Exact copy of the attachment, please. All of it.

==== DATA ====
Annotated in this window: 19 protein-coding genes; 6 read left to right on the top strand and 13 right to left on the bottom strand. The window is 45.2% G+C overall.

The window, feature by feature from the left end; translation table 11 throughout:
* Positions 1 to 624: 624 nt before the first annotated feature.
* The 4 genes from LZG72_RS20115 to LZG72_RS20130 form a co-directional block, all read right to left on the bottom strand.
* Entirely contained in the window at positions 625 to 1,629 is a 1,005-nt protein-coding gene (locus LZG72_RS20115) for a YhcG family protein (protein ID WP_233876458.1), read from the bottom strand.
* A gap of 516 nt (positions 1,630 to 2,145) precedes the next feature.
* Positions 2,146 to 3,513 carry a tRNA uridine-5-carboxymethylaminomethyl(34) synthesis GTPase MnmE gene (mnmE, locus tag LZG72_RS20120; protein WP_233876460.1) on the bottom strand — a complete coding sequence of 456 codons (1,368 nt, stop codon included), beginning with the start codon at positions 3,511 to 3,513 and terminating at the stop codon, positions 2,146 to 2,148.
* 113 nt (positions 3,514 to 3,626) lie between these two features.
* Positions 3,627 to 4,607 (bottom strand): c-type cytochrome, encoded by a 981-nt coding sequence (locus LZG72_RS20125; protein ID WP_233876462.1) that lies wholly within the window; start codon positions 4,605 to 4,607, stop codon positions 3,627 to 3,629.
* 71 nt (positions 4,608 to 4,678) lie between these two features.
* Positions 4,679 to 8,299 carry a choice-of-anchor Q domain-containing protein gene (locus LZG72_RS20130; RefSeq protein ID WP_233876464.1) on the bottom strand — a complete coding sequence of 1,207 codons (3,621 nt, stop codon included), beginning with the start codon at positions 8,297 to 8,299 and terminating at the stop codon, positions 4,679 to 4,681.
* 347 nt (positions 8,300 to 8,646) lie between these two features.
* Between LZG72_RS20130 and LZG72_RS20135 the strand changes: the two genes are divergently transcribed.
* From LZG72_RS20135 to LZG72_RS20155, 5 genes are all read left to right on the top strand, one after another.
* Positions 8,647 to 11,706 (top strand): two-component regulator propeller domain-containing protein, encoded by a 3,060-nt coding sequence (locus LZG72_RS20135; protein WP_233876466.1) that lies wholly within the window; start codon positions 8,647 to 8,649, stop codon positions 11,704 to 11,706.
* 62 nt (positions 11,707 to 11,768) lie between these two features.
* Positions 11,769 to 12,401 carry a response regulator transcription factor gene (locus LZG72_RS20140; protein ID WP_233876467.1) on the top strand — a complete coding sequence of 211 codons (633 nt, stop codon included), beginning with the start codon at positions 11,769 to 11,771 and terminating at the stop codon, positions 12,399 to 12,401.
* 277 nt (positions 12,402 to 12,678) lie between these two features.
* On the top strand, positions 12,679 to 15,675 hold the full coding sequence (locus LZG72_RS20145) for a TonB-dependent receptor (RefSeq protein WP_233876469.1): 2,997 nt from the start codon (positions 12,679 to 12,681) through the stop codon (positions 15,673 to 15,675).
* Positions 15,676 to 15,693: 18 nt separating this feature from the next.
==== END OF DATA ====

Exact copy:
Annotated in this window: 19 protein-coding genes; 6 read left to right on the top strand and 13 right to left on the bottom strand. The window is 45.2% G+C overall.

The window, feature by feature from the left end; translation table 11 throughout:
* Positions 1 to 624: 624 nt before the first annotated feature.
* The 4 genes from LZG72_RS20115 to LZG72_RS20130 form a co-directional block, all read right to left on the bottom strand.
* Entirely contained in the window at positions 625 to 1,629 is a 1,005-nt protein-coding gene (locus LZG72_RS20115) for a YhcG family protein (protein ID WP_233876458.1), read from the bottom strand.
* A gap of 516 nt (positions 1,630 to 2,145) precedes the next feature.
* Positions 2,146 to 3,513 carry a tRNA uridine-5-carboxymethylaminomethyl(34) synthesis GTPase MnmE gene (mnmE, locus tag LZG72_RS20120; protein WP_233876460.1) on the bottom strand — a complete coding sequence of 456 codons (1,368 nt, stop codon included), beginning with the start codon at positions 3,511 to 3,513 and terminating at the stop codon, positions 2,146 to 2,148.
* 113 nt (positions 3,514 to 3,626) lie between these two features.
* Positions 3,627 to 4,607 (bottom strand): c-type cytochrome, encoded by a 981-nt coding sequence (locus LZG72_RS20125; protein ID WP_233876462.1) that lies wholly within the window; start codon positions 4,605 to 4,607, stop codon positions 3,627 to 3,629.
* 71 nt (positions 4,608 to 4,678) lie between these two features.
* Positions 4,679 to 8,299 carry a choice-of-anchor Q domain-containing protein gene (locus LZG72_RS20130; RefSeq protein ID WP_233876464.1) on the bottom strand — a complete coding sequence of 1,207 codons (3,621 nt, stop codon included), beginning with the start codon at positions 8,297 to 8,299 and terminating at the stop codon, positions 4,679 to 4,681.
* 347 nt (positions 8,300 to 8,646) lie between these two features.
* Between LZG72_RS20130 and LZG72_RS20135 the strand changes: the two genes are divergently transcribed.
* From LZG72_RS20135 to LZG72_RS20155, 5 genes are all read left to right on the top strand, one after another.
* Positions 8,647 to 11,706 (top strand): two-component regulator propeller domain-containing protein, encoded by a 3,060-nt coding sequence (locus LZG72_RS20135; protein WP_233876466.1) that lies wholly within the window; start codon positions 8,647 to 8,649, stop codon positions 11,704 to 11,706.
* 62 nt (positions 11,707 to 11,768) lie between these two features.
* Positions 11,769 to 12,401 carry a response regulator transcription factor gene (locus LZG72_RS20140; protein ID WP_233876467.1) on the top strand — a complete coding sequence of 211 codons (633 nt, stop codon included), beginning with the start codon at positions 11,769 to 11,771 and terminating at the stop codon, positions 12,399 to 12,401.
* 277 nt (positions 12,402 to 12,678) lie between these two features.
* On the top strand, positions 12,679 to 15,675 hold the full coding sequence (locus LZG72_RS20145) for a TonB-dependent receptor (RefSeq protein WP_233876469.1): 2,997 nt from the start codon (positions 12,679 to 12,681) through the stop codon (positions 15,673 to 15,675).
* Positions 15,676 to 15,693: 18 nt separating this feature from the next.